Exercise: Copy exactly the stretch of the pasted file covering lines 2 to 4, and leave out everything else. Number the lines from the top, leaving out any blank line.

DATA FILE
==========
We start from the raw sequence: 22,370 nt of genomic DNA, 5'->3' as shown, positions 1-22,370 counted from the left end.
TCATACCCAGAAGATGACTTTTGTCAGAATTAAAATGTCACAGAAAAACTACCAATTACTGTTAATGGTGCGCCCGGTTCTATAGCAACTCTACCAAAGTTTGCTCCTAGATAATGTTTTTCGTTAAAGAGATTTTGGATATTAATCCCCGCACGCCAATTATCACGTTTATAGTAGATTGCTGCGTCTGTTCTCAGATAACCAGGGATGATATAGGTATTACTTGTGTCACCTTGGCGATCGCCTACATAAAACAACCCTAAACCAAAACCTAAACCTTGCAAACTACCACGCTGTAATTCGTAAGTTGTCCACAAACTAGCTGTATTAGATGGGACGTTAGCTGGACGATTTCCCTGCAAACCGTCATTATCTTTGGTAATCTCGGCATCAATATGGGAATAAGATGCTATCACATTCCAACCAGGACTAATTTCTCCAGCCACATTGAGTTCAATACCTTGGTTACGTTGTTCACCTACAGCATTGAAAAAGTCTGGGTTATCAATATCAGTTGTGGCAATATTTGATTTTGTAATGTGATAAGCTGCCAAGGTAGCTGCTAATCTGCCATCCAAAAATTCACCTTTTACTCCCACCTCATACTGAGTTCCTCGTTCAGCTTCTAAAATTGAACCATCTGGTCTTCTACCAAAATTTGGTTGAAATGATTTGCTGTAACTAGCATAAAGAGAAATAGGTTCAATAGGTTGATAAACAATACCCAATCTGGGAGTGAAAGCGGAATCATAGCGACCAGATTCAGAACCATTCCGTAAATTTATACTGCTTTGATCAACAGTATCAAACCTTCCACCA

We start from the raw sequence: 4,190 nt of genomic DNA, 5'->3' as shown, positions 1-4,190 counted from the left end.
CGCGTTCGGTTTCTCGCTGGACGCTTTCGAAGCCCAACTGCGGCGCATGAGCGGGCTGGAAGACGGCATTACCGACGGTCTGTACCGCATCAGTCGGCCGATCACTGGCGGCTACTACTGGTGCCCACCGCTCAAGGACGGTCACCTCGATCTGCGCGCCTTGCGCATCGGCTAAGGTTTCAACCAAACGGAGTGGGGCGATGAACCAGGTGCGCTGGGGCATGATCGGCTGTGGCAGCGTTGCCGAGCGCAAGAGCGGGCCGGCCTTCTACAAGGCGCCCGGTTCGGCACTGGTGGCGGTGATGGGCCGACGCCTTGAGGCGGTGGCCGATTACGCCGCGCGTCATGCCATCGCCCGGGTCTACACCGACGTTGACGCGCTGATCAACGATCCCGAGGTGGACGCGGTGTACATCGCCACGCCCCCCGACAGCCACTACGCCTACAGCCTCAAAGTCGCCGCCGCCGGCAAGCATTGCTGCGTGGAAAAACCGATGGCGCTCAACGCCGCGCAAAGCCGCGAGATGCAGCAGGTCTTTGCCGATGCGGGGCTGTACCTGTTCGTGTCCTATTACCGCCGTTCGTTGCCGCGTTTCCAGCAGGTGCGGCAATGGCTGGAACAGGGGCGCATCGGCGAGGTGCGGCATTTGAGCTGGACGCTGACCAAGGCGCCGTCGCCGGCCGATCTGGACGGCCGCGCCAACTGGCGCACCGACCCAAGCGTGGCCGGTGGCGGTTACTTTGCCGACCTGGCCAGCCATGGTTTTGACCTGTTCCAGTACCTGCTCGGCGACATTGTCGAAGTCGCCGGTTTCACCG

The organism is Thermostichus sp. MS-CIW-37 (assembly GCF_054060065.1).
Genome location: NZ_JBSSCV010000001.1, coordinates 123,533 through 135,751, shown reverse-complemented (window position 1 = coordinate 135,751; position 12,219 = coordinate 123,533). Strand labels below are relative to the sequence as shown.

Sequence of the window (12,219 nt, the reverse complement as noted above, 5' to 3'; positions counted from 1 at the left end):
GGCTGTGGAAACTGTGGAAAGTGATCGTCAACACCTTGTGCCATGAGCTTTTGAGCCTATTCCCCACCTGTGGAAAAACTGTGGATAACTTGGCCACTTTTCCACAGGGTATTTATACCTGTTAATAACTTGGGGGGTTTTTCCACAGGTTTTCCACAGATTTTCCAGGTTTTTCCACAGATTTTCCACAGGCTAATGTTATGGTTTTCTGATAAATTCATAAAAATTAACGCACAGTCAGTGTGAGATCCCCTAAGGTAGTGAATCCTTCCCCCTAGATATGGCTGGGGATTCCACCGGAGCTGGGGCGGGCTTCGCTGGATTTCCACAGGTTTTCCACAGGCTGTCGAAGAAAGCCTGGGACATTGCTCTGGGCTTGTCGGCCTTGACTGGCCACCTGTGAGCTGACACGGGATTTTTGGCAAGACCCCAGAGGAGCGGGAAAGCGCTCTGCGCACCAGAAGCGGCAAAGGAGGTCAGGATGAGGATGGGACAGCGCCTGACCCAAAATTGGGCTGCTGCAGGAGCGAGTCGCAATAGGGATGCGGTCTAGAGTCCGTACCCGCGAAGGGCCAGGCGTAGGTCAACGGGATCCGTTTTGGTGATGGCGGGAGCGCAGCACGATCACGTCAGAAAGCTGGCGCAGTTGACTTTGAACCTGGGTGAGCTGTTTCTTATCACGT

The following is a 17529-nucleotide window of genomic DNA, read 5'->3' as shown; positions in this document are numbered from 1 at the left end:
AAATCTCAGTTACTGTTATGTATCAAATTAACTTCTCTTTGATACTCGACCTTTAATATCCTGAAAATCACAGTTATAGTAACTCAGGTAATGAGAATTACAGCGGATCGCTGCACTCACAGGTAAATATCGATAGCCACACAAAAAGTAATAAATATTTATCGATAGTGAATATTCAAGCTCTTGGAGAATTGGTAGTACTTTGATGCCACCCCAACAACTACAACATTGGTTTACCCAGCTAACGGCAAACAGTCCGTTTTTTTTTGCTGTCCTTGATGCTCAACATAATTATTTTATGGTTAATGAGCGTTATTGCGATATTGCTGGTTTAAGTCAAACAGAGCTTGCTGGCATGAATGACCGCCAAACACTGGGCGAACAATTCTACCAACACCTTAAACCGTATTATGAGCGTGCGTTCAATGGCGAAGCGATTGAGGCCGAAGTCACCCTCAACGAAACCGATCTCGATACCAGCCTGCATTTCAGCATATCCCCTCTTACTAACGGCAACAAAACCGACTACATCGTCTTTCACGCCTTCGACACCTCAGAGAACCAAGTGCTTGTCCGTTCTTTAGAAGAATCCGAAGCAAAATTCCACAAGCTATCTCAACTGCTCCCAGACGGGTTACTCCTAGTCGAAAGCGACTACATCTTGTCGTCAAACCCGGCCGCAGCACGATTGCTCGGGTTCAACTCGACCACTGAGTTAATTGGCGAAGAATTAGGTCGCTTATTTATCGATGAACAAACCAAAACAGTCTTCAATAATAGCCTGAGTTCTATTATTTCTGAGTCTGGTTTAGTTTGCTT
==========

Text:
TCATACCCAGAAGATGACTTTTGTCAGAATTAAAATGTCACAGAAAAACTACCAATTACTGTTAATGGTGCGCCCGGTTCTATAGCAACTCTACCAAAGTTTGCTCCTAGATAATGTTTTTCGTTAAAGAGATTTTGGATATTAATCCCCGCACGCCAATTATCACGTTTATAGTAGATTGCTGCGTCTGTTCTCAGATAACCAGGGATGATATAGGTATTACTTGTGTCACCTTGGCGATCGCCTACATAAAACAACCCTAAACCAAAACCTAAACCTTGCAAACTACCACGCTGTAATTCGTAAGTTGTCCACAAACTAGCTGTATTAGATGGGACGTTAGCTGGACGATTTCCCTGCAAACCGTCATTATCTTTGGTAATCTCGGCATCAATATGGGAATAAGATGCTATCACATTCCAACCAGGACTAATTTCTCCAGCCACATTGAGTTCAATACCTTGGTTACGTTGTTCACCTACAGCATTGAAAAAGTCTGGGTTATCAATATCAGTTGTGGCAATATTTGATTTTGTAATGTGATAAGCTGCCAAGGTAGCTGCTAATCTGCCATCCAAAAATTCACCTTTTACTCCCACCTCATACTGAGTTCCTCGTTCAGCTTCTAAAATTGAACCATCTGGTCTTCTACCAAAATTTGGTTGAAATGATTTGCTGTAACTAGCATAAAGAGAAATAGGTTCAATAGGTTGATAAACAATACCCAATCTGGGAGTGAAAGCGGAATCATAGCGACCAGATTCAGAACCATTCCGTAAATTTATACTGCTTTGATCAACAGTATCAAACCTTCCACCA

We start from the raw sequence: 4,190 nt of genomic DNA, 5'->3' as shown, positions 1-4,190 counted from the left end.
CGCGTTCGGTTTCTCGCTGGACGCTTTCGAAGCCCAACTGCGGCGCATGAGCGGGCTGGAAGACGGCATTACCGACGGTCTGTACCGCATCAGTCGGCCGATCACTGGCGGCTACTACTGGTGCCCACCGCTCAAGGACGGTCACCTCGATCTGCGCGCCTTGCGCATCGGCTAAGGTTTCAACCAAACGGAGTGGGGCGATGAACCAGGTGCGCTGGGGCATGATCGGCTGTGGCAGCGTTGCCGAGCGCAAGAGCGGGCCGGCCTTCTACAAGGCGCCCGGTTCGGCACTGGTGGCGGTGATGGGCCGACGCCTTGAGGCGGTGGCCGATTACGCCGCGCGTCATGCCATCGCCCGGGTCTACACCGACGTTGACGCGCTGATCAACGATCCCGAGGTGGACGCGGTGTACATCGCCACGCCCCCCGACAGCCACTACGCCTACAGCCTCAAAGTCGCCGCCGCCGGCAAGCATTGCTGCGTGGAAAAACCGATGGCGCTCAACGCCGCGCAAAGCCGCGAGATGCAGCAGGTCTTTGCCGATGCGGGGCTGTACCTGTTCGTGTCCTATTACCGCCGTTCGTTGCCGCGTTTCCAGCAGGTGCGGCAATGGCTGGAACAGGGGCGCATCGGCGAGGTGCGGCATTTGAGCTGGACGCTGACCAAGGCGCCGTCGCCGGCCGATCTGGACGGCCGCGCCAACTGGCGCACCGACCCAAGCGTGGCCGGTGGCGGTTACTTTGCCGACCTGGCCAGCCATGGTTTTGACCTGTTCCAGTACCTGCTCGGCGACATTGTCGAAGTCGCCGGTTTCACCG